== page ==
Values, temperament, political orientation and their evolutionary origin

Jonathan Haidt’s model of different value orientations of conservatives and liberals has received a lot of attention recently, not least because of the increasing polarisation. However, research in this area is much older and one of the most interesting approaches I have found is Shalom Schwartz’s circle of values. Schwartz noticed that many of the values are opposites, e.g power and universalism (egalitarianism) and certain values typically cluster, e.g. conformity and tradition.

In The Praeger Handbook of Personality across Cultures (2017) Schwartz writes:

Values in the top part of the circle largely express intrinsic motivation. Pursuing the goals of these values is rewarding in itself; it provides satisfaction or pleasure through expressing autonomy and competence (openness) or nurturance and relatedness (self-transcendence). Values in the bottom part of the circle largely express extrinsic motivation. Satisfying the goals of these values is contingent on meeting others’ expectations and avoiding sanctions (conformity, tradition), on receiving protection and care (security), and on obtaining social approval and material rewards (power and part of achievement).

If we generalize some more from these patterns we arrive at the following scheme:

If we compare the basic value systems to extreme political positions we arrive at:

From a historic and evolutionary point of view, we can see that hunter-gatherers match the top half of the circle (competence and autonomy) and herder-farmers the bottom half (achievement and social approval). Hunter-gatherers lived in egalitarian, anarchical bands with few status distinctions. Farmers and herders were food producers with status hierarchies tied to achievement, wealth and social status.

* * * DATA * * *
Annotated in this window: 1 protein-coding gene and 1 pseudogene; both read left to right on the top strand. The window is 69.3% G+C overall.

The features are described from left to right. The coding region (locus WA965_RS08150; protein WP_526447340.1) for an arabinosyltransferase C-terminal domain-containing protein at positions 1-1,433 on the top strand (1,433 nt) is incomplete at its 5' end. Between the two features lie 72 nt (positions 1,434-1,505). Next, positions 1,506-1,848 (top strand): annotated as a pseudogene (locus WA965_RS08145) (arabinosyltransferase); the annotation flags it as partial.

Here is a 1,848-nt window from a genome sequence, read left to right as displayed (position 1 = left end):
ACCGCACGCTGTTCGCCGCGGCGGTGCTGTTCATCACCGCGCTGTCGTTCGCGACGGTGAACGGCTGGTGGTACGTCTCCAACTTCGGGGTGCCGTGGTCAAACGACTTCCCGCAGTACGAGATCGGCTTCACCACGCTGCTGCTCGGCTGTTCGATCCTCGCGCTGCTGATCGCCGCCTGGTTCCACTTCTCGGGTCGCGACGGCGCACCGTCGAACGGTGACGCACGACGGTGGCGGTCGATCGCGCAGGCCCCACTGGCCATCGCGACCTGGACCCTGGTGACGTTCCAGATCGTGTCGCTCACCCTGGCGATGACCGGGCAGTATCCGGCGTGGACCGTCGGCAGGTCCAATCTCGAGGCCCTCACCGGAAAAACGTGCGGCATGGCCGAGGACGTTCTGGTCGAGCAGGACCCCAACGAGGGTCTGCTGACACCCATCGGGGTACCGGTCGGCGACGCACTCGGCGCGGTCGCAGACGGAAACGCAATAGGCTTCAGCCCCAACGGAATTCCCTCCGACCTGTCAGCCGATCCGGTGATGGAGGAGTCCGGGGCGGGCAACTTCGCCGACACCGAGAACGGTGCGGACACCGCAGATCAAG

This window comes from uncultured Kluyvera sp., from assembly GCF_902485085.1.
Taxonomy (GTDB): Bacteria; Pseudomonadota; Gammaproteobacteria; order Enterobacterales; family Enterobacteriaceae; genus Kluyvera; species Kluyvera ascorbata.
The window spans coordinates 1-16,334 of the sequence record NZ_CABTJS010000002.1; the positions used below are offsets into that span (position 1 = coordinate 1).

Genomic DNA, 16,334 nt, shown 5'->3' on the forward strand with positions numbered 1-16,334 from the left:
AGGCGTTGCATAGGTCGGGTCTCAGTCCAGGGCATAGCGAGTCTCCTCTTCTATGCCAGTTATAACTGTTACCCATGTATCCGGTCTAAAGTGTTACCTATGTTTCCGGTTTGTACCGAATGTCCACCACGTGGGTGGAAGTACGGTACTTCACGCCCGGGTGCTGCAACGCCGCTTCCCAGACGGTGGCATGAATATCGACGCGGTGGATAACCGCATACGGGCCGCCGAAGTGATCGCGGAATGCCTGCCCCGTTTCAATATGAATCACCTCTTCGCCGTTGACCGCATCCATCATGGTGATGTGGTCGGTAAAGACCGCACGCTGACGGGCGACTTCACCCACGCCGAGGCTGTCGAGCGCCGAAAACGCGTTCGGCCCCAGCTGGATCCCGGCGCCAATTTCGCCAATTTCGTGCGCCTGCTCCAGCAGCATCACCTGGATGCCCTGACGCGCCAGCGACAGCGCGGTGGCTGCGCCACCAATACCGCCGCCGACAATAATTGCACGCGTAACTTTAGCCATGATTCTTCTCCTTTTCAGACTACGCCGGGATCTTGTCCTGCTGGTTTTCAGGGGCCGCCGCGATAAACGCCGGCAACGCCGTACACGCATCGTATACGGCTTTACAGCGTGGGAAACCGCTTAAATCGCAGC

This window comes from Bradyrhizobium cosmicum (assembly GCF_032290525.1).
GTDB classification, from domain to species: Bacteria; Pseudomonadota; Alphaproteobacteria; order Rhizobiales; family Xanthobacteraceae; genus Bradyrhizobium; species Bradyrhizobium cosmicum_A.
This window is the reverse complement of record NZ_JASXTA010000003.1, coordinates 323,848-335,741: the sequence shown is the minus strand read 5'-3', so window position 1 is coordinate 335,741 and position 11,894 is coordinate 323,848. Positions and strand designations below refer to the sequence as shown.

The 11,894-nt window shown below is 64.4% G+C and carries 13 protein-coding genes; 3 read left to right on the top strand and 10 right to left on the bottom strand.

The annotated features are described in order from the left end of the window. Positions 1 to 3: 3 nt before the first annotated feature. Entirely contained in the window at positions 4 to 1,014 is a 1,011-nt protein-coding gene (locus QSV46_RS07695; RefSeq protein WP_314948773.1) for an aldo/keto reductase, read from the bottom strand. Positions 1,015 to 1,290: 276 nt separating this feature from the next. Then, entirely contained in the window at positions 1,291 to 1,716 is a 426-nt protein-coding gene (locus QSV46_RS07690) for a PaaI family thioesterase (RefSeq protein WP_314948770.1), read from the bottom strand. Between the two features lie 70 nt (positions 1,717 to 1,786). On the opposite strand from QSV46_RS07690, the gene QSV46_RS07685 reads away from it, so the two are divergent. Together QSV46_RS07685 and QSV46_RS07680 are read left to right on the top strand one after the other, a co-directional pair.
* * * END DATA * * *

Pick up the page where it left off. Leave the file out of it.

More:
Farming required a high amount of collaborative effort and conformism organized hierarchically (authoritarianism), a lot of routines (tradition) and a lot of security to guard the produce and accumulated wealth from being raided. Herding had somewhat different requirements as the collective effort was lower, less conformism was required and power and achievement were relatively higher in value as well as outperforming other groups (social dominance hierarchy) due to frequent raiding among herders. The extrinsic motivation stems primarily from achieving social status (money, honorifics, etc.) and is socially determined (i.e. by the values of the group).

Hunter-gatherers were rather similar in values (egalitarianism), with hunters valuing competence and autonomy (anarchy) more and gatherers valuing social cohesion (communism) more.

Of course, people are somewhat mixed nowadays. However, assortative mating has made sure that we aren’t all completely mixed and that some people have clearer tendencies than others. Helen Fisher found assortative mating along with the same four temperaments, with directors (hunters) and negotiators (gatherers) having a preference to mate from the other group rather than within:

For more information about the evolution of the four temperaments check out my book:

Originally published at on November 6, 2021.